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Things to Remember - Midterm 1.docx

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PSYC 2360
Naseem Al- Aidroos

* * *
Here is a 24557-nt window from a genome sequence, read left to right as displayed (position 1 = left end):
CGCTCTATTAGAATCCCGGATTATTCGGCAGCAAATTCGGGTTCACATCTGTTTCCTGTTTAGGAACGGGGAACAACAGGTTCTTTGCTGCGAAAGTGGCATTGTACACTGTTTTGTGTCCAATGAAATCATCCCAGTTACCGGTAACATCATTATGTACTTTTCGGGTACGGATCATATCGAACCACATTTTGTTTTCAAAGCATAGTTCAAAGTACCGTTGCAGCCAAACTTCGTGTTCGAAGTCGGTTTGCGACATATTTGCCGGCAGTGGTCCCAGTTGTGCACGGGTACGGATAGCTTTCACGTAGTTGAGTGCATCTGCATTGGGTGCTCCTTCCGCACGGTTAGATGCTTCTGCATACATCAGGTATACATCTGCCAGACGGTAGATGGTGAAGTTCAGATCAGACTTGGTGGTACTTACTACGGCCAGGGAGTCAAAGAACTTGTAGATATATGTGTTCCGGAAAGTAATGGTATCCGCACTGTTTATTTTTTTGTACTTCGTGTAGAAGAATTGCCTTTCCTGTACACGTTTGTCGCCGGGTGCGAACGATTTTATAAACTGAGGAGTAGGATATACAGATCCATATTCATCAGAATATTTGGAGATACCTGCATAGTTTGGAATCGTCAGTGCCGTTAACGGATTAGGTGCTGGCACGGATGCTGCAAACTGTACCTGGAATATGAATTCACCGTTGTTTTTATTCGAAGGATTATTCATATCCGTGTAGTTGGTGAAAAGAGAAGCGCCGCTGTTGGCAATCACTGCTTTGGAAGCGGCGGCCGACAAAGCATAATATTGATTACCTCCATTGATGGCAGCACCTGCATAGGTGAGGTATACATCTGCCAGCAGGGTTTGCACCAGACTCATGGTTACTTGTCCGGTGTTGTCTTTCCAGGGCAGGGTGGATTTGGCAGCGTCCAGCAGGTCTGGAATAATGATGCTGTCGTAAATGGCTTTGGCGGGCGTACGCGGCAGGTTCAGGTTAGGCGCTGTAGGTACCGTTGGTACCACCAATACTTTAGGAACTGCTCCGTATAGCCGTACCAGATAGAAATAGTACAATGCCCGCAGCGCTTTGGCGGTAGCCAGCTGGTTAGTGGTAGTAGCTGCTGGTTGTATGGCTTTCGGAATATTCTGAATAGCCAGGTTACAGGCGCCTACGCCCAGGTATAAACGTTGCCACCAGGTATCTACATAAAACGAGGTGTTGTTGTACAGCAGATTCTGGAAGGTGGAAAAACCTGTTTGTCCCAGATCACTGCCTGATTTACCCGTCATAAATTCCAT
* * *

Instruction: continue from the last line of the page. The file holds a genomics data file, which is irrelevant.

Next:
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Things to Remember - Research Methods Midterm 1 Chapters 1 and 2: Purpose of behavioural research: increase understanding of behaviour, provide methods for improving quality of lives, guide public policy, see which methods are most effective Goal of behavioural research: discover how people interact, perceive, think, feel, change, learn, make decisions Intuition: gut feeling, often leads us to incorrect conclusions because we do not study thoroughly enough  Confidence does not reflect accuracy Hindsight Bias: after learning the outcome, thinking that it was obvious all along Values: cannot be proven right or wrong, can be influenced by scientific facts Facts: discovered empirically Empirical: systematic data collection Quantitative: descriptive research that focuses on numbers, then used for statistical analysis Qualitative: descriptive research that focuses on verbal accounts, often more subjective and time consuming Basic Research: curiosity sake, answers fundamental questions, uses applied research to know what to study Applied Research: answers specific questions for social issues, uses knowledge from basic research Program Evaluation Research: study the effectiveness of methods designed to make positive social changes Independent Variable: a.k.a. predictor variable Dependent Variable: a.k.a. outcome variable Descriptive Research: description of what is happening at that moment in time, “snap shot”, e.g. interviews, surveys, naturalistic observation, limited to that point in time (does not tell us how attitudes / behaviours changed or relationships between the variables) Correlational Research: looking to see the relationship (correlation) between 2+ variables, often measured with Pearson Product Moment Coefficient (symbolized as r, ranges from - 1 to + 1 with the sign indicating strength of the relationship), cannot conclude anything about causal relationships however it is a good way to study things Things to Remember - Research Methods Midterm 1 that would be considered unethical to do experimentally, one must be careful of confounding variables Experimental Research: where the experimenter manipulates 1 variable (independent / predictor) and looks to see the effect on another (dependent / outcome), you can conclude causal relationships (cause and effect) using this method but it can be unethical to manipulate some variables Inductive Method: deriving hypothesis from observation of facts or curiosity (Sherlock Holmes), bottom up Deductive Method: deriving hypothesis from existing theories, top down Laws: apply to all situations, rarely subjected to scientific investigation Theories: apply to many but not all situations, forms basic building blocks of science What Makes a Good Theory? General (can be generalized to population of interest), parsimonious (the simplest explanation) and falsifiable (it can be proved incorrect, tautological theories are ones that cannot be proven incorrect due to vague variables or variables cannot be measured) Chapter 3: Four Basic Goals of Ethics: (a) to prevent physiological or psychological harm of the participant, (b) to provide freedom to withdrawal from the experiment at any time (c) maintaining awareness of power differentials and (d) to honestly describe the nature and use of the research Informed Consent: done before participating in the experiment, signed by guardian for vulnerable populations, must be told purpose and duration of participation, the measures taken to ensure confidentiality, if anything will be taken from them and if so for how long, any foreseeable risks and their right to withdrawal from the experiment at any time and prospective benefits of the research Anonymity: when no one, even the researcher can connect the participant with their data, often hard to achieve (have a master list to make connections and once connections are made list is destroyed) Confidentiality: steps taken to ensure the participant’s privacy and reduce social risk, the individuals that have access to the data should be kept at a minimum Debriefing: occurs after the experiment, explains purpose of research, explains any deception, allow time for participant to answer questions and give contact information if they have any further questions or wish to speak to someone, eliminate long-term consequences Things to Remember - Research Methods Midterm 1 Deception: only done if it is absolutely necessary for the purpose of the experiment, disclosing something from the participant, must be explained at earliest possible time to participant, why it was necessary and participants must sign an extra consent form agreeing that they understand the terms of the deception and that their data can be included in the research, can be done actively (telling the participant the purpose of the research is one thing when it is really another) or passively (you do not tell the participant anything about purpose of research) Simulation Studies: an alternative to deception, participants are asked to act as if they were in a certain situation, problem with this is that we might not get honest results like we would if deception took place Process Debriefing: active debriefing with the goal to return the participant to the state they were in before entering the lab, or better, especially important if experiment, for example, sheds light on a particular personality characteristic that the person never thought they might have had and don’t feel great about having that characteristic, sometimes helps just to say that it is normal what they are feeling and that it may stick around for a little while but then they will start to feel better and if not, giving them contact information for someone that can help them Post-Experimental Interview: looking to see what the participants thought of the study Suspicion Check: when performing deceptive research you want to make sure that your participants do not guess the research hypothesis, as a result you perform this test to see if that is the case (could influence their responses), can be a simple question like, “the purpose of this research wasn’t actually X, do you know what it was?” Institutional Review Board: at least 5 members that weigh the benefits and costs of the experiment to determine if it is ethical or not, variety of disciplines are represented on the board so a wide variety of perspectives are covered, weigh cost-benefit ratio Cost-Benefit Ratio: looking to see if costs to the participant are out weighed by the benefit of the research findings, if this is the case, the study is often deemed ethical, what is ethical is often defined by society (values, laws etc.) Scientific Fraud: when a scientist intentionally alters the data Chapter 4: Conceptual Variable: concept of interest, idea that forms basis of research hypothesis, represented by circles Measured Variables: a quantification of the conceptual variable, represented by squares Operational Definition: statement that explains how you are getting from your conceptual variable to your measured variable, especially important for abstract conceptual variables (aggression), no single operational variable is correct, the more we study the conceptual Things to Remember - Research Methods Midterm 1 variable at different operational definitions the more thoroughly we will know the concept If research hypothesis is correct and there is a relationship between conceptual variable 1 and measured variable 1 as well as conceptual variable 2 and measured variable 2, there will also be an observed relationship between measured variable 1 and measured variable 2 with ultimate